A review panel has recommended the University of Texas withdraw its highly-publicized study saying fracking isn't tied to groundwater contamination.

The study released early this year by UT's Energy Institute declared that there was little to no evidence of a direct connection between groundwater contamination and fracking, the process of shooting water, sand, and chemicals deep underground to break up natural gas-bearing shale formations.

UT's Energy Institute endured a serious black eye this summer when the Buffalo-based Public Accountability Initiative, a corporate and academic watchdog group, discovered that lead report author Chip Groat failed to disclose his lucrative ties to oil and gas. SEC filings show that as a board member with Houston-based oil and gas drillers Plains Exploration and Production (PXP) – a company with a serious interest in fracking – Groat since 2006 has received more over $400,000 in cash payouts and over $1.3 million in company stock. In 2011,

Groat's compensation from PXP, a mixture of cash and stock, came in at $413,900, more than double his 2012 UT salary of $173,000. His total PXP stock holdings are valued at $1.7 million.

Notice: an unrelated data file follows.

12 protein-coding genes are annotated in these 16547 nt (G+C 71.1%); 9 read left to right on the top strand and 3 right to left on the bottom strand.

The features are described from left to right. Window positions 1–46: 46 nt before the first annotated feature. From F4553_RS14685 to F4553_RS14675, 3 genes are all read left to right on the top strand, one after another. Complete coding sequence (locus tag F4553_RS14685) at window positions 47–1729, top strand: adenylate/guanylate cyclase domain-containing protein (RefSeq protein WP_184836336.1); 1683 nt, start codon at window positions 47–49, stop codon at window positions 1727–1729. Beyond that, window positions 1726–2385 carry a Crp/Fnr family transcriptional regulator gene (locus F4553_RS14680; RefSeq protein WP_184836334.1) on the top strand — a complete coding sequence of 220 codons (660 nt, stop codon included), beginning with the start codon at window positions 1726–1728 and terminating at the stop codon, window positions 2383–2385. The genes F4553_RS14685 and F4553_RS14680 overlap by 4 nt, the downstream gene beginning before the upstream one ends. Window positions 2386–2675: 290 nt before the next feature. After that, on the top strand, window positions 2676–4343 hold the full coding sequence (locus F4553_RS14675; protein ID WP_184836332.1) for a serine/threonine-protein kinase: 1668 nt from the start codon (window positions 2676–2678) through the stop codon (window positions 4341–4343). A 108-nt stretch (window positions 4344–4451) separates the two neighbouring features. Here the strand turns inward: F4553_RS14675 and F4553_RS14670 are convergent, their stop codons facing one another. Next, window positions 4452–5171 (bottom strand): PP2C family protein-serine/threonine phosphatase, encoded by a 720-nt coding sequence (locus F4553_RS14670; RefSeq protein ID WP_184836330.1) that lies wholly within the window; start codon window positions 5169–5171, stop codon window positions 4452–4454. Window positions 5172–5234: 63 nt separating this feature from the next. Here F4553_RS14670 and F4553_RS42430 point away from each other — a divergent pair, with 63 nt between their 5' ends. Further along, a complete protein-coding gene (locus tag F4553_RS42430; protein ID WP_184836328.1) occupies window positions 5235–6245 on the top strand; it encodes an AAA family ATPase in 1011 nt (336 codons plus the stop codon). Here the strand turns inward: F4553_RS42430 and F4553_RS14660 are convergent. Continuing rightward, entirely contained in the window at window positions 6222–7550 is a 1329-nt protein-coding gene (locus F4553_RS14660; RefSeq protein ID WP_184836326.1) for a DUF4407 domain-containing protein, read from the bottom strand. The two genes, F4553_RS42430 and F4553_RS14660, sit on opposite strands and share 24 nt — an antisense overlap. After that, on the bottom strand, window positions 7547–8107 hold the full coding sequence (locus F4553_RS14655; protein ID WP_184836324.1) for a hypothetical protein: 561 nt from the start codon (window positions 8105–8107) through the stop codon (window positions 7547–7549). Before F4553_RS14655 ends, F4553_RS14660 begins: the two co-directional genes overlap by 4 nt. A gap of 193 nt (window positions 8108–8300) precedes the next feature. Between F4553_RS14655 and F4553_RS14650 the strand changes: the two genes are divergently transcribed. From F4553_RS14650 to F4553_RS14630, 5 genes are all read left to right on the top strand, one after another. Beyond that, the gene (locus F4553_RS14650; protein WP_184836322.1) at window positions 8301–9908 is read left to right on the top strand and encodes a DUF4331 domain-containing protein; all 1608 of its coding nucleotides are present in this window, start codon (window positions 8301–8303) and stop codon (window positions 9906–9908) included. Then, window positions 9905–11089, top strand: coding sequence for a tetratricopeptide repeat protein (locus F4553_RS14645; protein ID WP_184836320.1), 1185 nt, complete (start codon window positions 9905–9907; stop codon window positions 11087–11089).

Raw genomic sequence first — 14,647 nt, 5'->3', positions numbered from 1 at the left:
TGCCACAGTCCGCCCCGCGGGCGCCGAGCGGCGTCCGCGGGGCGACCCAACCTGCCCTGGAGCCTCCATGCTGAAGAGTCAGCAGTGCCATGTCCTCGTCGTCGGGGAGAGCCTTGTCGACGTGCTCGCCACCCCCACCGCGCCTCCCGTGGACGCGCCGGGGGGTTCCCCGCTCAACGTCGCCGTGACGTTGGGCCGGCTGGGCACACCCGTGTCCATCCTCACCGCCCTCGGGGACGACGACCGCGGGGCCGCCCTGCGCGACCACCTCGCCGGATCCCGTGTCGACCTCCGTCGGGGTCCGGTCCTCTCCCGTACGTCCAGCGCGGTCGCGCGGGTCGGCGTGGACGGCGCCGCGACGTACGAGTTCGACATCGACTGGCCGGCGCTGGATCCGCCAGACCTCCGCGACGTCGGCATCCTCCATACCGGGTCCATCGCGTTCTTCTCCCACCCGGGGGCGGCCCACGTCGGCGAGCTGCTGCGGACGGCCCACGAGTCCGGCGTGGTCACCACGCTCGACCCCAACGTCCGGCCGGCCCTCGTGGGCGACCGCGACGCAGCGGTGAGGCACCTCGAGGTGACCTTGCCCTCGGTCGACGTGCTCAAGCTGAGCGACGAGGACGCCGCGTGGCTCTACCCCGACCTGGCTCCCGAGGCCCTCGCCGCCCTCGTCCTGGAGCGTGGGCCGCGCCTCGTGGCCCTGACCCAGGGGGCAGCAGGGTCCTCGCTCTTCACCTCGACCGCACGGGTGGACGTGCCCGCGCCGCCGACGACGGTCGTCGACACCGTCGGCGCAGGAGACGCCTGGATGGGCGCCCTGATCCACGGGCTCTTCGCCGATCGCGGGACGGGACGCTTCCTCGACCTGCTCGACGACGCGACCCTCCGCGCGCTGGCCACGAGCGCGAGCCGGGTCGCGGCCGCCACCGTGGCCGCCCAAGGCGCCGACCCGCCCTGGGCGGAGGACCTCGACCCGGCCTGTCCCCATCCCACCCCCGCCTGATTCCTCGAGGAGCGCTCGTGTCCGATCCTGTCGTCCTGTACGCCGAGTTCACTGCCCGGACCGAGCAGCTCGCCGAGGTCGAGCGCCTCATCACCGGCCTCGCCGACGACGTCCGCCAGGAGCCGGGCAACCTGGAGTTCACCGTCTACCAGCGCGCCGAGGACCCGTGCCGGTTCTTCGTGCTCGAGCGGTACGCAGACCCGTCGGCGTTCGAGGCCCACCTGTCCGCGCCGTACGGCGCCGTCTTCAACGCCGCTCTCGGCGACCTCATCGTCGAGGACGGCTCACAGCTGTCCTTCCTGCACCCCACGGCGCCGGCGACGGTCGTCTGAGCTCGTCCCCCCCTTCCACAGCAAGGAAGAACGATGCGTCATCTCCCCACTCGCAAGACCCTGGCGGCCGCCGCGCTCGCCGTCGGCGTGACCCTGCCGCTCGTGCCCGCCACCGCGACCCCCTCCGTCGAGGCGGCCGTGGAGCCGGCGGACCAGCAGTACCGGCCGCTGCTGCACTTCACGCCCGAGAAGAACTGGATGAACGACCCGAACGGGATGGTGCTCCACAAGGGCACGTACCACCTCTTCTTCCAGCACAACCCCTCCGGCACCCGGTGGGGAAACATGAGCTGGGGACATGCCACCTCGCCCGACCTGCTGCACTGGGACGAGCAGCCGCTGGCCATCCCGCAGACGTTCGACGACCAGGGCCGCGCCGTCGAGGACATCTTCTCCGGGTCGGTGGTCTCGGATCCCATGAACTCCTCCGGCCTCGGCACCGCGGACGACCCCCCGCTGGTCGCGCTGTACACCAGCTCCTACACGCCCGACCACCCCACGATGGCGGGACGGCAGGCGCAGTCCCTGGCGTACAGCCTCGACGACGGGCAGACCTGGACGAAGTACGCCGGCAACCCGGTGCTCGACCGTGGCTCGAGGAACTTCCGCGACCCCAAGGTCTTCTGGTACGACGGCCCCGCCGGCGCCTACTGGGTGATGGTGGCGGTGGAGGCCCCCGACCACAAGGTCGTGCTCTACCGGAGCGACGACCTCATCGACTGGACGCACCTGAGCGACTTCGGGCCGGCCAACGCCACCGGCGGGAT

The review panel found Groat was guilty of "very poor judgment coupled with inattentiveness to the challenges of conducting research in an environment inevitably fraught with conflict of interest concerns."

Though there's no evidence Groat intentionally misrepresented any of the study's findings, reviewers also noted the report's summary and accompanying press release were "inappropriately selective," painting a more glowing, industry-friendly picture than the more nuanced findings of the 400-plus page report: that while there may not be a direct link between fracturing shale and groundwater contamination, researchers still cited a number of other steps in the process that could put groundwater at risk, like surface spills of toxic flow-back or well blowouts.

Perhaps most importantly, the reviewers criticized that much of the report, titled a "Fact-Based Regulation for Environmental Protection in Shale Gas Development," only drew from literature surveys, incident reports, and conjecture, adding, "It should be stressed that the term 'fact-based' would not apply to such analysis" since little by way of scientific data was presented in the first place.

Both Groat and Energy Institute director Raymond Orbach have resigned from their posts.